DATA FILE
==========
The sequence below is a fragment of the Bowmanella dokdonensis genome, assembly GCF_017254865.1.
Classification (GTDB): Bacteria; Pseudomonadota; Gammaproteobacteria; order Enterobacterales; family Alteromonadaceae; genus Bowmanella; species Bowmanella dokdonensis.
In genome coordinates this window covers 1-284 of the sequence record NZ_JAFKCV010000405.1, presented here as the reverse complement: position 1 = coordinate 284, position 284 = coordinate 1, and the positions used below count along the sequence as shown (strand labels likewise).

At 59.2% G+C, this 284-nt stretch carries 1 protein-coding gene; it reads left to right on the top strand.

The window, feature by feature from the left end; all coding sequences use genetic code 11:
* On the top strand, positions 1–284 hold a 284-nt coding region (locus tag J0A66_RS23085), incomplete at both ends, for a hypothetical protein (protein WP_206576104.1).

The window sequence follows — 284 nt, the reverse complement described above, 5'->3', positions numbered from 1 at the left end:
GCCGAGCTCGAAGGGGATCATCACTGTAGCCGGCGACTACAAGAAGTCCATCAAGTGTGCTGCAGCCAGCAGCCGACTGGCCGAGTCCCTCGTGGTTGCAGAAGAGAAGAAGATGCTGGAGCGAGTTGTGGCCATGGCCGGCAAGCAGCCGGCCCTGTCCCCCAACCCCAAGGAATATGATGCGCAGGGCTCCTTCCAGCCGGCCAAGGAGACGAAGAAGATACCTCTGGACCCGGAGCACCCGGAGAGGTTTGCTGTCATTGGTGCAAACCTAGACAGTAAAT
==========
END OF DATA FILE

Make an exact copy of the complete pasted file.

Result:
The sequence below is a fragment of the Bowmanella dokdonensis genome, assembly GCF_017254865.1.
Classification (GTDB): Bacteria; Pseudomonadota; Gammaproteobacteria; order Enterobacterales; family Alteromonadaceae; genus Bowmanella; species Bowmanella dokdonensis.
In genome coordinates this window covers 1-284 of the sequence record NZ_JAFKCV010000405.1, presented here as the reverse complement: position 1 = coordinate 284, position 284 = coordinate 1, and the positions used below count along the sequence as shown (strand labels likewise).

At 59.2% G+C, this 284-nt stretch carries 1 protein-coding gene; it reads left to right on the top strand.

The window, feature by feature from the left end; all coding sequences use genetic code 11:
* On the top strand, positions 1–284 hold a 284-nt coding region (locus tag J0A66_RS23085), incomplete at both ends, for a hypothetical protein (protein WP_206576104.1).

The window sequence follows — 284 nt, the reverse complement described above, 5'->3', positions numbered from 1 at the left end:
GCCGAGCTCGAAGGGGATCATCACTGTAGCCGGCGACTACAAGAAGTCCATCAAGTGTGCTGCAGCCAGCAGCCGACTGGCCGAGTCCCTCGTGGTTGCAGAAGAGAAGAAGATGCTGGAGCGAGTTGTGGCCATGGCCGGCAAGCAGCCGGCCCTGTCCCCCAACCCCAAGGAATATGATGCGCAGGGCTCCTTCCAGCCGGCCAAGGAGACGAAGAAGATACCTCTGGACCCGGAGCACCCGGAGAGGTTTGCTGTCATTGGTGCAAACCTAGACAGTAAAT